Credit: Daniel Snyder

When three architectural firms needed new offices for their respective practices, they joined forces to find an old building in an urban setting. A defunct Midas muffler shop with north-facing doors on a busy road in Tucson, Ariz., offered great potential and an attractive “opportunity to revitalize a decaying street,” says Paul Weiner, principal of DesignBuild Collaborative (DBC), one of the firms involved in the project.

DBC collaborated with David E. Shambach, Architects and Lanning Architecture on the structure's overall design. They opted to keep the aluminum façade but used a four-part paint system to create the look of Cor-Ten steel. They then allocated the four bays based on need, stipulating that each firm would build out its own suite.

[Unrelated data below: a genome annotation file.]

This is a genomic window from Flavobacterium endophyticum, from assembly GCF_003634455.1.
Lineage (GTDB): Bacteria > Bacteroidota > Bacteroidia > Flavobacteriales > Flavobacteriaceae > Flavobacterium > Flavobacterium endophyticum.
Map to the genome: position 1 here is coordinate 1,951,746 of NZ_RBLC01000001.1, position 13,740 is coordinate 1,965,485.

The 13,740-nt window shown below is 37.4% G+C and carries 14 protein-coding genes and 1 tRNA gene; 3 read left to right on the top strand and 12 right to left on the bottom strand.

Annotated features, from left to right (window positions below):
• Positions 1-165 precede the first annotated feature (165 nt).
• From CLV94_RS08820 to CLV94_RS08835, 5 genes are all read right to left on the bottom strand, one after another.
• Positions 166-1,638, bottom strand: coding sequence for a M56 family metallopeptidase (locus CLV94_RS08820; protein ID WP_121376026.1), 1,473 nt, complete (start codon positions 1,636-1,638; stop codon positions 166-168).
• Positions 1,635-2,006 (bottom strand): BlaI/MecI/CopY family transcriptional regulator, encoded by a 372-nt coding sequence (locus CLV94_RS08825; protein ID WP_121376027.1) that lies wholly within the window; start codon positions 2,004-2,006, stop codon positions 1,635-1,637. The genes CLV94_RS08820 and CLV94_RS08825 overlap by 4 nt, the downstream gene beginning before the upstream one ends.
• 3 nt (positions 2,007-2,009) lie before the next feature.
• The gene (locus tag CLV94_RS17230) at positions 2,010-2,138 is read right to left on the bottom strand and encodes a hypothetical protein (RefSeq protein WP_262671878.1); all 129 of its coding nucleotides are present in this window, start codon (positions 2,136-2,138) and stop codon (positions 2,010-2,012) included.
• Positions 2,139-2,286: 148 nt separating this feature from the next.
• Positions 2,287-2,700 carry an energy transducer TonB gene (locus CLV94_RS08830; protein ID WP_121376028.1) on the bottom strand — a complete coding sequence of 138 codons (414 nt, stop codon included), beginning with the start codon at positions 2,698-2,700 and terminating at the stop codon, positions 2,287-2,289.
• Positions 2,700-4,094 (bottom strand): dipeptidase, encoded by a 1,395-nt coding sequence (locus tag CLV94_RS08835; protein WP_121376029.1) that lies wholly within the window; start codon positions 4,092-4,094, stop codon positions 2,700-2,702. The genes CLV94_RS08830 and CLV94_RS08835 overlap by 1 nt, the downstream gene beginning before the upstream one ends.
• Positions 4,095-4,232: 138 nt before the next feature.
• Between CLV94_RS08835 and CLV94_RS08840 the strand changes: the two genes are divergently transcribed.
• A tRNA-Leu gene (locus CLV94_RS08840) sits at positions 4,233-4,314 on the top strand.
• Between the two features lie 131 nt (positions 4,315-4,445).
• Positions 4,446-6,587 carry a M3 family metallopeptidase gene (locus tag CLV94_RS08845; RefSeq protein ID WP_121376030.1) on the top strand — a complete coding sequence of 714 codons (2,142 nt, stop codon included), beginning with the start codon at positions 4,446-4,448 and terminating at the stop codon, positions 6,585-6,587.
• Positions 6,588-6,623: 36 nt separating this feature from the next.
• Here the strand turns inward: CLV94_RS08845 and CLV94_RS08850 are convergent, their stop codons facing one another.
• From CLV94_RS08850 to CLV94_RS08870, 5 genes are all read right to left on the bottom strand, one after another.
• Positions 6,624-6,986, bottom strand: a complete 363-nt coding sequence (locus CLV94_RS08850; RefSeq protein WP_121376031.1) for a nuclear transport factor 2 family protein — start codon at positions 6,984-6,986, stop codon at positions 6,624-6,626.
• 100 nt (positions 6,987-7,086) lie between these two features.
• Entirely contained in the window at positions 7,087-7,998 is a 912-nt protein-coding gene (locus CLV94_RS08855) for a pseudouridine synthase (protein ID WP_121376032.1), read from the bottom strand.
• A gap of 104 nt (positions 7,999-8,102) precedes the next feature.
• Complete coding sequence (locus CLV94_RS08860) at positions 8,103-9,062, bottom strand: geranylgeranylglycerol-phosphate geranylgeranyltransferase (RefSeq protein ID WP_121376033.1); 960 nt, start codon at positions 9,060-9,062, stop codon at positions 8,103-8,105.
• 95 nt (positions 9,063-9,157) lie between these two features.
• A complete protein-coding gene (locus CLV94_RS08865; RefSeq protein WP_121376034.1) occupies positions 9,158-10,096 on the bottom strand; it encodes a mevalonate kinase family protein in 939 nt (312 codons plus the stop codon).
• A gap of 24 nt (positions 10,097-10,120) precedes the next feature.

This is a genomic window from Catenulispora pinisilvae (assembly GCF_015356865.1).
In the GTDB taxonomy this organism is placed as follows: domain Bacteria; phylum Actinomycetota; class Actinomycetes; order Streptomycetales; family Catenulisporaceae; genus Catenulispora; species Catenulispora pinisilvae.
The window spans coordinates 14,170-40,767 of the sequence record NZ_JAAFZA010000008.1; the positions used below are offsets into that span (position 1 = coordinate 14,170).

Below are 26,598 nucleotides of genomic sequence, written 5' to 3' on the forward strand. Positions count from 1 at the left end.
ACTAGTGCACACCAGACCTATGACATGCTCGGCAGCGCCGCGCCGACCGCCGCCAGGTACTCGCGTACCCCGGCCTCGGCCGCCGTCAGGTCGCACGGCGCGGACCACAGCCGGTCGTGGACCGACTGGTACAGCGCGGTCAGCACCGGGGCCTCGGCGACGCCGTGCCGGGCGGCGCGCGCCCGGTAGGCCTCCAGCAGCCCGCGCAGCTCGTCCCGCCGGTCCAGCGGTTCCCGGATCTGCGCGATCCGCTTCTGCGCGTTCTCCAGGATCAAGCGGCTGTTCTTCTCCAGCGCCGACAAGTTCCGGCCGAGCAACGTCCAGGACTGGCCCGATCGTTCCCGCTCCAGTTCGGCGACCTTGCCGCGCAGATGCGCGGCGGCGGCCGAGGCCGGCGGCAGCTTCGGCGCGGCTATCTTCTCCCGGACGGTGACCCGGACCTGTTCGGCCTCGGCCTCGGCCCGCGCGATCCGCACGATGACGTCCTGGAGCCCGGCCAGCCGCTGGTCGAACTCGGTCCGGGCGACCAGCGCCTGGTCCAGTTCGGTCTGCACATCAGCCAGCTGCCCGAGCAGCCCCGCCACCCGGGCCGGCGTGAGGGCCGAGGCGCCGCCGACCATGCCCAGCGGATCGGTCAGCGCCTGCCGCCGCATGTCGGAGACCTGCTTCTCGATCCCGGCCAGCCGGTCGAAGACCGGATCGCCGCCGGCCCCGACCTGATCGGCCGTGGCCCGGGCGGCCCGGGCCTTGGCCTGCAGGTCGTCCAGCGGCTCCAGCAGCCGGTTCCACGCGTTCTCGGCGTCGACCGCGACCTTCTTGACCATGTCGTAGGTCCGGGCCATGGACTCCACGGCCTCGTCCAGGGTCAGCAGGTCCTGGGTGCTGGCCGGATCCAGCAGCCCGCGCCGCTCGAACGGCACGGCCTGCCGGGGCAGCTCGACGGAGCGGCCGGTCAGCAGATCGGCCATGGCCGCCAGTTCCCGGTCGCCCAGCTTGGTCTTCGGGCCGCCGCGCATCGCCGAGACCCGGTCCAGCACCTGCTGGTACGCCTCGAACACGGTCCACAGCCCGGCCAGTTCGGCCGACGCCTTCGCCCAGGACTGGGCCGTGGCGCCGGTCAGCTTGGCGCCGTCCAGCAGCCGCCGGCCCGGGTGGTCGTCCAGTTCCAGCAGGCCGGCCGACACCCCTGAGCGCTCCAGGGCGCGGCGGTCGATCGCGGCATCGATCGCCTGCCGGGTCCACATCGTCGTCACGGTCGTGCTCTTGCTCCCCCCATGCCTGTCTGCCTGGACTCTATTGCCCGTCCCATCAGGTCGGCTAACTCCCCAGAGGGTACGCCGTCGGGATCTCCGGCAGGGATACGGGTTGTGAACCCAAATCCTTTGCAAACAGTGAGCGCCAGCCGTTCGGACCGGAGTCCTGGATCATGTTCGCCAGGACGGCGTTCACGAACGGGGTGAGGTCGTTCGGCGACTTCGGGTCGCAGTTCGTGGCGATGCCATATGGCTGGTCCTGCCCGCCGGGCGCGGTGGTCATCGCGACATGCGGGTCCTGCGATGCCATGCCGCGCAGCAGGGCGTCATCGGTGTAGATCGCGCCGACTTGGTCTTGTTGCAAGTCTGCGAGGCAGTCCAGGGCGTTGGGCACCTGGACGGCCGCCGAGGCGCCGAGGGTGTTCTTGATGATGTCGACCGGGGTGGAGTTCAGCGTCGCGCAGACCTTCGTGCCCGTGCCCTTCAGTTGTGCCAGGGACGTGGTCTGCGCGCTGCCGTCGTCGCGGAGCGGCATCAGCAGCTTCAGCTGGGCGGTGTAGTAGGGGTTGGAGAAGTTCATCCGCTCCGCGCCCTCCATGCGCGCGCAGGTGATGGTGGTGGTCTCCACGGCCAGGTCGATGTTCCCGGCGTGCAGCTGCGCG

Credit: Daniel Snyder

DBC took the two center bays but metered each space separately for possible future leasing. A slim budget forced the design team to get creative, so materials were reused wherever possible. They repaired the floors with self-leveling concrete, laid carpet to quiet the space, and speced fir plywood and fir veneer-covered MDF millwork. Judicious choices also included steel, concrete block, cork floors (in the kitchen and bath), and paper-based countertops.

DBC designed and built its space for a satisfying $38 per square foot. But all three firms received another type of gratification: the project, Weiner says, “did a lot for the area and revived the street.”